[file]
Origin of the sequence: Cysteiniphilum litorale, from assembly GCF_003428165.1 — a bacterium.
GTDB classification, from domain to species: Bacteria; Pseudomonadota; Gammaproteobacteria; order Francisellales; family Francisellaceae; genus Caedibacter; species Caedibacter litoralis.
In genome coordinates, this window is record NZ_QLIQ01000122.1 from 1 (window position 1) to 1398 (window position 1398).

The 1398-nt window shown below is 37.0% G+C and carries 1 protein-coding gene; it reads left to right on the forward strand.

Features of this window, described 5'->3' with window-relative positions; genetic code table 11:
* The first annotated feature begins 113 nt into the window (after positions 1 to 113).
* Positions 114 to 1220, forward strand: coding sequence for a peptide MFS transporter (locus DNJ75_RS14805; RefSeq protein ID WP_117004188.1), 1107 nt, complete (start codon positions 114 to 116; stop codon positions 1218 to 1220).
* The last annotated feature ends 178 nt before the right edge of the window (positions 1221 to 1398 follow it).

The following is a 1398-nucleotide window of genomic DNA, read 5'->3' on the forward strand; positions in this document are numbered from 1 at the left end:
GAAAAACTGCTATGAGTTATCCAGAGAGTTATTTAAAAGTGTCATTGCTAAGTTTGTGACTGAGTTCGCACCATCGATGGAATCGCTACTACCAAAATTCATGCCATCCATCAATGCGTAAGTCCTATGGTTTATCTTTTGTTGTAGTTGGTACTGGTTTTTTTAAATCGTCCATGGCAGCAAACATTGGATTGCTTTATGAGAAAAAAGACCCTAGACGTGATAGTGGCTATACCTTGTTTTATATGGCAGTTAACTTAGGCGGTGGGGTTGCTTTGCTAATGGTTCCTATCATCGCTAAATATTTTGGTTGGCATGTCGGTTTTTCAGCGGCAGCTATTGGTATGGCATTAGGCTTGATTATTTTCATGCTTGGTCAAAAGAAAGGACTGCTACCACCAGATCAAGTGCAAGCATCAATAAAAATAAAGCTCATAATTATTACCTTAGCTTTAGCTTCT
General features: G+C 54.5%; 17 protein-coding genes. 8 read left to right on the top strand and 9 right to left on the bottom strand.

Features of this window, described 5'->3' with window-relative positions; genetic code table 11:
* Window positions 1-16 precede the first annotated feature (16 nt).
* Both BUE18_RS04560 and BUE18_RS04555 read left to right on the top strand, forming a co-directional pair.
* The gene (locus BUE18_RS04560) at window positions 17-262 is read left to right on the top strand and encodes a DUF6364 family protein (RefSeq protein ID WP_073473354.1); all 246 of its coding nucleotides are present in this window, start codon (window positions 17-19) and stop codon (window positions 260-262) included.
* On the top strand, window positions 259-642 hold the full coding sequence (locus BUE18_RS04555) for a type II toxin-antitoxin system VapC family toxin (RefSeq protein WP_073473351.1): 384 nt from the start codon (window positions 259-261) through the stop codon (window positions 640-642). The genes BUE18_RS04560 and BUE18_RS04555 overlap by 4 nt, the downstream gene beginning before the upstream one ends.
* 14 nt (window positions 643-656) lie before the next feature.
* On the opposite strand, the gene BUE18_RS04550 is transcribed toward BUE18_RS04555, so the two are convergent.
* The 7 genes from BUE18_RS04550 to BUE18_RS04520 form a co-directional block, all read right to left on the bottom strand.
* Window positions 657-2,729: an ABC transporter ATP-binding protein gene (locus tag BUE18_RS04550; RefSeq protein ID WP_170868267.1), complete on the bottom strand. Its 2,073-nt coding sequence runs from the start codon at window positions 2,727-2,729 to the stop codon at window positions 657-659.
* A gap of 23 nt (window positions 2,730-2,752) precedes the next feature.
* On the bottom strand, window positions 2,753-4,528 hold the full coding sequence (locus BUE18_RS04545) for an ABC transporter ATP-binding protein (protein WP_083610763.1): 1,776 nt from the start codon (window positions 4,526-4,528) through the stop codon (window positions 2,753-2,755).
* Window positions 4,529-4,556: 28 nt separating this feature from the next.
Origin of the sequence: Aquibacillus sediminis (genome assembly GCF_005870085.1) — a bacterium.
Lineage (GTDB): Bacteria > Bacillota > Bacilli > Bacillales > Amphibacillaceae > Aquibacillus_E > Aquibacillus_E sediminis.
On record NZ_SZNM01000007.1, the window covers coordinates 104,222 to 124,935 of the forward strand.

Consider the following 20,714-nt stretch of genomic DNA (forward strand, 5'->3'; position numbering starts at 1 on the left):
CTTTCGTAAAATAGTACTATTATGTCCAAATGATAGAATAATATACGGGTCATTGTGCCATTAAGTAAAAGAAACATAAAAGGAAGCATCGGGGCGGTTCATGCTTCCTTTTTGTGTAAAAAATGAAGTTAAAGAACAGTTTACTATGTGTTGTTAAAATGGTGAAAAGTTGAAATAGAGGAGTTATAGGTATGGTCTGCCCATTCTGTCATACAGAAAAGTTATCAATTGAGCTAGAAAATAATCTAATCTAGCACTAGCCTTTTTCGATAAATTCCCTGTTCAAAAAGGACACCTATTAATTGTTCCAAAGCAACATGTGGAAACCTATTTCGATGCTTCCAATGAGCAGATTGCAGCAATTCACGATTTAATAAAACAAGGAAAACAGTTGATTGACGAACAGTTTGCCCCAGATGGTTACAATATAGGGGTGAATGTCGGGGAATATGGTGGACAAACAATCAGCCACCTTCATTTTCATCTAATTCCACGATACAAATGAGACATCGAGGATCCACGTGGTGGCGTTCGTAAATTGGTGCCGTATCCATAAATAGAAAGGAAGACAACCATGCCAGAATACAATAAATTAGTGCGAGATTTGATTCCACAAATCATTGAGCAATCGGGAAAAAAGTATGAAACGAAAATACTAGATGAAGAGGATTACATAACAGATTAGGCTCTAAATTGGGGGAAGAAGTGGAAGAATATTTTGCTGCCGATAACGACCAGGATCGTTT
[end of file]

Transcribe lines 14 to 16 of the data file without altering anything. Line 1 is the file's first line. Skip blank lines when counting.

* Both BUE18_RS04560 and BUE18_RS04555 read left to right on the top strand, forming a co-directional pair.
* The gene (locus BUE18_RS04560) at window positions 17-262 is read left to right on the top strand and encodes a DUF6364 family protein (RefSeq protein ID WP_073473354.1); all 246 of its coding nucleotides are present in this window, start codon (window positions 17-19) and stop codon (window positions 260-262) included.
* On the top strand, window positions 259-642 hold the full coding sequence (locus BUE18_RS04555) for a type II toxin-antitoxin system VapC family toxin (RefSeq protein WP_073473351.1): 384 nt from the start codon (window positions 259-261) through the stop codon (window positions 640-642). The genes BUE18_RS04560 and BUE18_RS04555 overlap by 4 nt, the downstream gene beginning before the upstream one ends.